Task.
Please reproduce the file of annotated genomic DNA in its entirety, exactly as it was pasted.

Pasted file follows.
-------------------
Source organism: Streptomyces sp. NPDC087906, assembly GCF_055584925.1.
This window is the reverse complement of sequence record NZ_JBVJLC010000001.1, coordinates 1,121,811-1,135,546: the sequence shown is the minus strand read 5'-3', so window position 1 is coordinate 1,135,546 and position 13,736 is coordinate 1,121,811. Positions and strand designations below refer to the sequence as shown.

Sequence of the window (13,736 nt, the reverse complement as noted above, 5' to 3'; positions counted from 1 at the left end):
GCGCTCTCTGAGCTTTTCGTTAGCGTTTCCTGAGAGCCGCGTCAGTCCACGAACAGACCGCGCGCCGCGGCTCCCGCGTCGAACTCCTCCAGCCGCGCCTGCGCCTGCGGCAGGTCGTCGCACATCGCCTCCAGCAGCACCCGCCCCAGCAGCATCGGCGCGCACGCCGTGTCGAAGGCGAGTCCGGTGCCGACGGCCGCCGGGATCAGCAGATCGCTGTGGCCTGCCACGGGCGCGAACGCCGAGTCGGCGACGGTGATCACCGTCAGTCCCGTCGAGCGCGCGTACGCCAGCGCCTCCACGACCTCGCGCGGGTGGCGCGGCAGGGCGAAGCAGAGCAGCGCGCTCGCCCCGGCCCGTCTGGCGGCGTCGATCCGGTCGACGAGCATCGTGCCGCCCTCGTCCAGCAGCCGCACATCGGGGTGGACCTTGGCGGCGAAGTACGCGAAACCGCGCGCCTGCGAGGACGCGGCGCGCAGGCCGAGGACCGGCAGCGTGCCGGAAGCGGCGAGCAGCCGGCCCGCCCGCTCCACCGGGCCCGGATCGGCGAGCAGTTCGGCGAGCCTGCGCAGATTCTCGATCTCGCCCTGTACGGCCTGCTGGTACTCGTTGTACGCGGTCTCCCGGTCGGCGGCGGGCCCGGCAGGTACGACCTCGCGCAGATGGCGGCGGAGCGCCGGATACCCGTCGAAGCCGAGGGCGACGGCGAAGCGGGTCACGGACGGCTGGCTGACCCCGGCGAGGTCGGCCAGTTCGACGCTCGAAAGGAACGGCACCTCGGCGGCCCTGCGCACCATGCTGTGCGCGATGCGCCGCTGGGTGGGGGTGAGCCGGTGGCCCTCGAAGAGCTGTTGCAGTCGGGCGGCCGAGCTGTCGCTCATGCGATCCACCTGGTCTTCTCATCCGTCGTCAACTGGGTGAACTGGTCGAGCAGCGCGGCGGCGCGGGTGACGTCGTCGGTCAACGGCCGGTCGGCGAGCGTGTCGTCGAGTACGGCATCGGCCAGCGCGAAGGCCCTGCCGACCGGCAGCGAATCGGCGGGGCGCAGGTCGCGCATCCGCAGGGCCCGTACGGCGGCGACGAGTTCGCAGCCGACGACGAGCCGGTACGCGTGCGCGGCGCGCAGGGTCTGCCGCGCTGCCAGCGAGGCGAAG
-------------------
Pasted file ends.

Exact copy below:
Source organism: Streptomyces sp. NPDC087906, assembly GCF_055584925.1.
This window is the reverse complement of sequence record NZ_JBVJLC010000001.1, coordinates 1,121,811-1,135,546: the sequence shown is the minus strand read 5'-3', so window position 1 is coordinate 1,135,546 and position 13,736 is coordinate 1,121,811. Positions and strand designations below refer to the sequence as shown.

Sequence of the window (13,736 nt, the reverse complement as noted above, 5' to 3'; positions counted from 1 at the left end):
GCGCTCTCTGAGCTTTTCGTTAGCGTTTCCTGAGAGCCGCGTCAGTCCACGAACAGACCGCGCGCCGCGGCTCCCGCGTCGAACTCCTCCAGCCGCGCCTGCGCCTGCGGCAGGTCGTCGCACATCGCCTCCAGCAGCACCCGCCCCAGCAGCATCGGCGCGCACGCCGTGTCGAAGGCGAGTCCGGTGCCGACGGCCGCCGGGATCAGCAGATCGCTGTGGCCTGCCACGGGCGCGAACGCCGAGTCGGCGACGGTGATCACCGTCAGTCCCGTCGAGCGCGCGTACGCCAGCGCCTCCACGACCTCGCGCGGGTGGCGCGGCAGGGCGAAGCAGAGCAGCGCGCTCGCCCCGGCCCGTCTGGCGGCGTCGATCCGGTCGACGAGCATCGTGCCGCCCTCGTCCAGCAGCCGCACATCGGGGTGGACCTTGGCGGCGAAGTACGCGAAACCGCGCGCCTGCGAGGACGCGGCGCGCAGGCCGAGGACCGGCAGCGTGCCGGAAGCGGCGAGCAGCCGGCCCGCCCGCTCCACCGGGCCCGGATCGGCGAGCAGTTCGGCGAGCCTGCGCAGATTCTCGATCTCGCCCTGTACGGCCTGCTGGTACTCGTTGTACGCGGTCTCCCGGTCGGCGGCGGGCCCGGCAGGTACGACCTCGCGCAGATGGCGGCGGAGCGCCGGATACCCGTCGAAGCCGAGGGCGACGGCGAAGCGGGTCACGGACGGCTGGCTGACCCCGGCGAGGTCGGCCAGTTCGACGCTCGAAAGGAACGGCACCTCGGCGGCCCTGCGCACCATGCTGTGCGCGATGCGCCGCTGGGTGGGGGTGAGCCGGTGGCCCTCGAAGAGCTGTTGCAGTCGGGCGGCCGAGCTGTCGCTCATGCGATCCACCTGGTCTTCTCATCCGTCGTCAACTGGGTGAACTGGTCGAGCAGCGCGGCGGCGCGGGTGACGTCGTCGGTCAACGGCCGGTCGGCGAGCGTGTCGTCGAGTACGGCATCGGCCAGCGCGAAGGCCCTGCCGACCGGCAGCGAATCGGCGGGGCGCAGGTCGCGCATCCGCAGGGCCCGTACGGCGGCGACGAGTTCGCAGCCGACGACGAGCCGGTACGCGTGCGCGGCGCGCAGGGTCTGCCGCGCTGCCAGCGAGGCGAAG